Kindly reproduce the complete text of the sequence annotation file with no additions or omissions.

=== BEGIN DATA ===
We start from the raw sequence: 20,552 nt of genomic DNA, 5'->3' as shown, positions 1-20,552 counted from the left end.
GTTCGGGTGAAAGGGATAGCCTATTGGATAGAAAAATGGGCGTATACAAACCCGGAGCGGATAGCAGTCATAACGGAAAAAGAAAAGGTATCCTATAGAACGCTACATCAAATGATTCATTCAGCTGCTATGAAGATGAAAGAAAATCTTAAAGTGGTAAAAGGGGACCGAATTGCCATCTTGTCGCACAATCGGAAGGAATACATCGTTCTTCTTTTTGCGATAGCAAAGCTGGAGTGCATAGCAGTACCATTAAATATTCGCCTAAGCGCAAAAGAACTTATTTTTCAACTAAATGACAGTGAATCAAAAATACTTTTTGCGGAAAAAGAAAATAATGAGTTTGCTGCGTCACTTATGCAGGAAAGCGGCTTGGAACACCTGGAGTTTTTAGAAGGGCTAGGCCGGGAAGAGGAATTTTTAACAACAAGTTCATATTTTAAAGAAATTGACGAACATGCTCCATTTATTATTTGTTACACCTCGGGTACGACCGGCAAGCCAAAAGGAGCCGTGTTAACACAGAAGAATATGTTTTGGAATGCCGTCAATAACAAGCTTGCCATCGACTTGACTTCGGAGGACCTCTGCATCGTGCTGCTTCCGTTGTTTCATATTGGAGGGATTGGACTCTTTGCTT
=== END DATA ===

We start from the raw sequence: 20,552 nt of genomic DNA, 5'->3' as shown, positions 1-20,552 counted from the left end.
GTTCGGGTGAAAGGGATAGCCTATTGGATAGAAAAATGGGCGTATACAAACCCGGAGCGGATAGCAGTCATAACGGAAAAAGAAAAGGTATCCTATAGAACGCTACATCAAATGATTCATTCAGCTGCTATGAAGATGAAAGAAAATCTTAAAGTGGTAAAAGGGGACCGAATTGCCATCTTGTCGCACAATCGGAAGGAATACATCGTTCTTCTTTTTGCGATAGCAAAGCTGGAGTGCATAGCAGTACCATTAAATATTCGCCTAAGCGCAAAAGAACTTATTTTTCAACTAAATGACAGTGAATCAAAAATACTTTTTGCGGAAAAAGAAAATAATGAGTTTGCTGCGTCACTTATGCAGGAAAGCGGCTTGGAACACCTGGAGTTTTTAGAAGGGCTAGGCCGGGAAGAGGAATTTTTAACAACAAGTTCATATTTTAAAGAAATTGACGAACATGCTCCATTTATTATTTGTTACACCTCGGGTACGACCGGCAAGCCAAAAGGAGCCGTGTTAACACAGAAGAATATGTTTTGGAATGCCGTCAATAACAAGCTTGCCATCGACTTGACTTCGGAGGACCTCTGCATCGTGCTGCTTCCGTTGTTTCATATTGGAGGGATTGGACTCTTTGCTT